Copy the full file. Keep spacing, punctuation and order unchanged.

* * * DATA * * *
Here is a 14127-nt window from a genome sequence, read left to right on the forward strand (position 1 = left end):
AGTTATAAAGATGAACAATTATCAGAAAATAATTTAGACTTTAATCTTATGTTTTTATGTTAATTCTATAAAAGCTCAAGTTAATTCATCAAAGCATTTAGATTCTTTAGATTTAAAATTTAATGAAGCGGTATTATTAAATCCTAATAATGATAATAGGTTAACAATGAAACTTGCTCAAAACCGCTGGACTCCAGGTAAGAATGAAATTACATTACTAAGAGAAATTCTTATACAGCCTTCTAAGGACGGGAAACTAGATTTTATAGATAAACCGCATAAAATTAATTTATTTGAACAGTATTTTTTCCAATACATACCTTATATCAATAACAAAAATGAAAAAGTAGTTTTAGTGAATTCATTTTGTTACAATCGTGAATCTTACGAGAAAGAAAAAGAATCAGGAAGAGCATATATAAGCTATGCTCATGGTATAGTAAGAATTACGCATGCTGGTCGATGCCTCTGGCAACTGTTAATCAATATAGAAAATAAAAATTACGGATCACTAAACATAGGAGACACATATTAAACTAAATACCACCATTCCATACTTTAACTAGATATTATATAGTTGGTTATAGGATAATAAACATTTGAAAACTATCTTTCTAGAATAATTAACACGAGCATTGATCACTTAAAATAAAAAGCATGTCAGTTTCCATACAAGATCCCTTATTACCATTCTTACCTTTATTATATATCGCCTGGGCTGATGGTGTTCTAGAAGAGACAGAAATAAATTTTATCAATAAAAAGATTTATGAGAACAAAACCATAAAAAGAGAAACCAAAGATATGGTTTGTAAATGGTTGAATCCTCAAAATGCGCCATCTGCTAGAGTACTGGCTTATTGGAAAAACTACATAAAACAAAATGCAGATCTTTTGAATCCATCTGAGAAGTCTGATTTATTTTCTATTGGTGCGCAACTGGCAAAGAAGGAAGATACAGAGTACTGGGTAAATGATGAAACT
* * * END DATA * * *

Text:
Here is a 14127-nt window from a genome sequence, read left to right on the forward strand (position 1 = left end):
AGTTATAAAGATGAACAATTATCAGAAAATAATTTAGACTTTAATCTTATGTTTTTATGTTAATTCTATAAAAGCTCAAGTTAATTCATCAAAGCATTTAGATTCTTTAGATTTAAAATTTAATGAAGCGGTATTATTAAATCCTAATAATGATAATAGGTTAACAATGAAACTTGCTCAAAACCGCTGGACTCCAGGTAAGAATGAAATTACATTACTAAGAGAAATTCTTATACAGCCTTCTAAGGACGGGAAACTAGATTTTATAGATAAACCGCATAAAATTAATTTATTTGAACAGTATTTTTTCCAATACATACCTTATATCAATAACAAAAATGAAAAAGTAGTTTTAGTGAATTCATTTTGTTACAATCGTGAATCTTACGAGAAAGAAAAAGAATCAGGAAGAGCATATATAAGCTATGCTCATGGTATAGTAAGAATTACGCATGCTGGTCGATGCCTCTGGCAACTGTTAATCAATATAGAAAATAAAAATTACGGATCACTAAACATAGGAGACACATATTAAACTAAATACCACCATTCCATACTTTAACTAGATATTATATAGTTGGTTATAGGATAATAAACATTTGAAAACTATCTTTCTAGAATAATTAACACGAGCATTGATCACTTAAAATAAAAAGCATGTCAGTTTCCATACAAGATCCCTTATTACCATTCTTACCTTTATTATATATCGCCTGGGCTGATGGTGTTCTAGAAGAGACAGAAATAAATTTTATCAATAAAAAGATTTATGAGAACAAAACCATAAAAAGAGAAACCAAAGATATGGTTTGTAAATGGTTGAATCCTCAAAATGCGCCATCTGCTAGAGTACTGGCTTATTGGAAAAACTACATAAAACAAAATGCAGATCTTTTGAATCCATCTGAGAAGTCTGATTTATTTTCTATTGGTGCGCAACTGGCAAAGAAGGAAGATACAGAGTACTGGGTAAATGATGAAACT